The promotion of electronic participation, or eParticipation, via mobile phones has grown in popularity within the Global South as a method for providing a platform for previously under-represented clientele to communicate their experiences with public service delivery. MajiVoice, operated by the Nairobi City Water and Sewerage Company Limited (NCWSC), is such a platform. However, the informal urban settlements of Nairobi, Kenya, are settings of deeply embedded socio-political inequalities, all of which severely limit the mobile service monitoring system from reaching its potential as an effective tool for positive change, though it does enable greater state water governance. Previous work has failed to address the suitability of eParticipation methods within service sectors applied within informal contexts. This research draws from primary research conducted among small-scale water vendors operating within three of Nairobi’s largest informal urban settlements (Mukuru, Kawangware and Kibera) and interviews with NCWSC staff and MajiVoice developers. This paper recommends the development of appropriate policy and programmes led by both public and private bodies to decrease disparities in water access within informal settlements to coincide with the implementation of eParticipation measures that strive to improve water service delivery.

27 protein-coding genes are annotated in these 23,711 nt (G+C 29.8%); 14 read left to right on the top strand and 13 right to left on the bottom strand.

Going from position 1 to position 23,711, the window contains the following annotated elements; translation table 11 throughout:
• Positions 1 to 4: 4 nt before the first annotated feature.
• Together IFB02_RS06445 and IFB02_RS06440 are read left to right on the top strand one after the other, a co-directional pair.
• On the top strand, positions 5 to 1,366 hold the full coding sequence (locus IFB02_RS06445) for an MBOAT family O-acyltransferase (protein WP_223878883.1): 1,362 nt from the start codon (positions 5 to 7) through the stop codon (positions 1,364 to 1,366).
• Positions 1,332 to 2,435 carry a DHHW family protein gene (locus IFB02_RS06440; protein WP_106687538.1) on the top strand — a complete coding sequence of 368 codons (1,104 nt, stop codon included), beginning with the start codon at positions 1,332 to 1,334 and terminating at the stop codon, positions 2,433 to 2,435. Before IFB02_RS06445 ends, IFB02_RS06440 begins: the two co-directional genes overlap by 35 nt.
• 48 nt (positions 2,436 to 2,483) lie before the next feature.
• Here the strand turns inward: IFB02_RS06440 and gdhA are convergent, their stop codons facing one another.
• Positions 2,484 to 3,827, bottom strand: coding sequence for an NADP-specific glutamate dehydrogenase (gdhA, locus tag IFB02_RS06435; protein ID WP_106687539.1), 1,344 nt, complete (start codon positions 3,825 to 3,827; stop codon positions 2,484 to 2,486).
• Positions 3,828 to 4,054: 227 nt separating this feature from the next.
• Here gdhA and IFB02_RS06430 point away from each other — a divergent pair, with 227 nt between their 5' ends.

University of Edinburgh